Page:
• Image Credit: Sebastian Blanco
  • Image Credit: Sebastian Blanco
  • Image Credit: Sebastian Blanco
  • Image Credit: Sebastian Blanco
  • Image Credit: Sebastian Blanco
  • Image Credit: Sebastian Blanco
  • Image Credit: Sebastian Blanco
  • Image Credit: Sebastian Blanco
  • Image Credit: Sebastian Blanco
  • Image Credit: Sebastian Blanco
  • Image Credit: Sebastian Blanco
  • Image Credit: Sebastian Blanco
  • Image Credit: Sebastian Blanco
  • Image Credit: Sebastian Blanco
  • Image Credit: Sebastian Blanco
  • Image Credit: Sebastian Blanco
  • Image Credit: Sebastian Blanco
  • Image Credit: Sebastian Blanco
  • Image Credit: Sebastian Blanco
  • Image Credit: Sebastian Blanco
  • Image Credit: Sebastian Blanco
  • Image Credit: Sebastian Blanco
  • Image Credit: Sebastian Blanco
  • Image Credit: Sebastian Blanco
  • Image Credit: Sebastian Blanco
  • Image Credit: Sebastian Blanco
  • Image Credit: Sebastian Blanco
  • Image Credit: Sebastian Blanco
  • Image Credit: Sebastian Blanco
  • Image Credit: Sebastian Blanco
  • Image Credit: Sebastian Blanco
  • Image Credit: Sebastian Blanco
  • Image Credit: Sebastian Blanco
One of the more popular US college basketball cheers takes place when a visiting superstar player has a sub-par performance and the student section cheers "OVER-RATED" followed by a rhythmic five-clap. The concept has apparently made its way overseas to a UK journalist reviewing BMW's new i3 plug-in vehicle.

The Telegraph rated the i3 three out of five stars, even while calling it "a delight to drive."

While acknowledging the many very positive reviews for the all-electric version (ours from last month would certainly qualify), the reviewer for UK's Telegraph found plenty of things to quibble about when it came to the i3 and its 650-cc gas-powered range extender. Not only did the Bimmer have less-than-advertised range on both its electric motor and the range extender, but the car's control system, which restricts power when the battery charge gets low before the generator kicks in, limited the i3 to dangerously slow (by highway standards) speeds. Between those factors and the car's relatively small trunk, the Telegraph rated the i3 three out of five stars, even while calling it "a delight to drive."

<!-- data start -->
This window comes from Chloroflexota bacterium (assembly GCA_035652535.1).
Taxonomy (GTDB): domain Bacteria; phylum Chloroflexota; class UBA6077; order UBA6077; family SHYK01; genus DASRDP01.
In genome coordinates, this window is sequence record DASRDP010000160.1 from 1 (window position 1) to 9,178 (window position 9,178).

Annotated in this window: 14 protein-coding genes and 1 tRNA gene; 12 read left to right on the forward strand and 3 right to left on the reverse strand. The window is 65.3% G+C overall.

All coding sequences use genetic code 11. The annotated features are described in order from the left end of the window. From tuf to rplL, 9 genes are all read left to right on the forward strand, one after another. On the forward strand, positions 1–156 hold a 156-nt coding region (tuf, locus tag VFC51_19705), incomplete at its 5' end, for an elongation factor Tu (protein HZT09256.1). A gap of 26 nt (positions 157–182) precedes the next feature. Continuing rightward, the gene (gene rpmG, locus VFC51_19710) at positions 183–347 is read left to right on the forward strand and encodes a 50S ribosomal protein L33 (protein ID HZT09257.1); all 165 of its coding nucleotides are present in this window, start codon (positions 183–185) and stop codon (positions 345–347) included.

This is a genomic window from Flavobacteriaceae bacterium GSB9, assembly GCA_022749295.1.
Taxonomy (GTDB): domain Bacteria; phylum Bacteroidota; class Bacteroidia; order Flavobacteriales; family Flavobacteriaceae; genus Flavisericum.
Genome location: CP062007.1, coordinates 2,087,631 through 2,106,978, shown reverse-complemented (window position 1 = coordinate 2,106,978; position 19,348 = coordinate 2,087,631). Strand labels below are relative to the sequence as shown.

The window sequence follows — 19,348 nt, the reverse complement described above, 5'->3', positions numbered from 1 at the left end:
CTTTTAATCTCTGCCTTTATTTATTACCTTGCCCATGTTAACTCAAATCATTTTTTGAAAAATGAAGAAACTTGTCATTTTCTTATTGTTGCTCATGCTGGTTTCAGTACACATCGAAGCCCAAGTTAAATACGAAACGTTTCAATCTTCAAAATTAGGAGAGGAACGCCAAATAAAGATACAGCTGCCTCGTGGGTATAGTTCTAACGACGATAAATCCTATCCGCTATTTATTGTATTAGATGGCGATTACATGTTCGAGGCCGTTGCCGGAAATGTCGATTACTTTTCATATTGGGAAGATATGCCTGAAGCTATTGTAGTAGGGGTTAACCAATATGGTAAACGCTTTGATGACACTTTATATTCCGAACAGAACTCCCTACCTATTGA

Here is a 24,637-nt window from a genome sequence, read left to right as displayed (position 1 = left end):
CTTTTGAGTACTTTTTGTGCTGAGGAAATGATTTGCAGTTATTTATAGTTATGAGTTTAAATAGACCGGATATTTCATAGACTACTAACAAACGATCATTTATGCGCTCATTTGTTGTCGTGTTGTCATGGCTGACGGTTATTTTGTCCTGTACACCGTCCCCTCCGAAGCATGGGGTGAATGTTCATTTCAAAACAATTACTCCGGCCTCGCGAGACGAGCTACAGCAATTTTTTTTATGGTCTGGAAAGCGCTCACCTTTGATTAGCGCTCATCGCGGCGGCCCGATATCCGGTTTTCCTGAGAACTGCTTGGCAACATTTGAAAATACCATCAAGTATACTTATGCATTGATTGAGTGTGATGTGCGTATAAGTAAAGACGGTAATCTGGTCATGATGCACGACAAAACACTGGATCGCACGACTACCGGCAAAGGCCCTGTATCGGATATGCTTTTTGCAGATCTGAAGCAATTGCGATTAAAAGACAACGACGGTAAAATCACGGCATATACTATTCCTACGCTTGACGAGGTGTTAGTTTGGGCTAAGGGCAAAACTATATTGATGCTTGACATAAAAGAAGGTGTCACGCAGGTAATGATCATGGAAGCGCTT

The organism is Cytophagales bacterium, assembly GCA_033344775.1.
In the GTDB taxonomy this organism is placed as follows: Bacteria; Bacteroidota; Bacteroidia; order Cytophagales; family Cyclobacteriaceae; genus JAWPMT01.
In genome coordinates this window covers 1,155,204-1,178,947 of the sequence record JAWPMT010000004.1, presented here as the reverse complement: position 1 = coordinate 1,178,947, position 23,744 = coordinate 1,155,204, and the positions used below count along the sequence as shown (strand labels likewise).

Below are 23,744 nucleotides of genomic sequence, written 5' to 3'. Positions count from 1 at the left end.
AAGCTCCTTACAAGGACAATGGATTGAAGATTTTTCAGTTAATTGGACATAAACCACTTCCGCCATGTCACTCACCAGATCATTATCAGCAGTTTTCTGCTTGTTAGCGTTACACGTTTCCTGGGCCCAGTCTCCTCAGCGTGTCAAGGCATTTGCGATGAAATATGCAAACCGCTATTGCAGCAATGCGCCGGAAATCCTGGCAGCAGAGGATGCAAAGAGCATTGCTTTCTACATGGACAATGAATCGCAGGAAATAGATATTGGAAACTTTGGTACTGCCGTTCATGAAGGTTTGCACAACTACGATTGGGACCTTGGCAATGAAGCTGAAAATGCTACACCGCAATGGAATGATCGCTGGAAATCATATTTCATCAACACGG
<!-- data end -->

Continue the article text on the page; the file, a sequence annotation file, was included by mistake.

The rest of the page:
In general the car, sans the gas-powered range extender, has been praised for its roominess, quickness and regenerative braking system, among other things, but most of the early journalist drives were done in battery-only vehicles. On top of the gas-burning option, BMW is trying to get prospective buyers to take the plunge by offering a full suite of services ranging from free consultation for at-home charging station installations to ChargeNow cards to an on-board navigation system that helps locate nearby public charging stations. We hope they work better than the Telegraph's experience with the REx. Check out the video below.


Autoblog accepts vehicle loans from auto manufacturers with a tank of gas and sometimes insurance for the purpose of evaluation and editorial content. Like most of the auto news industry, we also sometimes accept travel, lodging and event access for vehicle drive and news coverage opportunities. Our opinions and criticism remain our own — we do not accept sponsored editorial.


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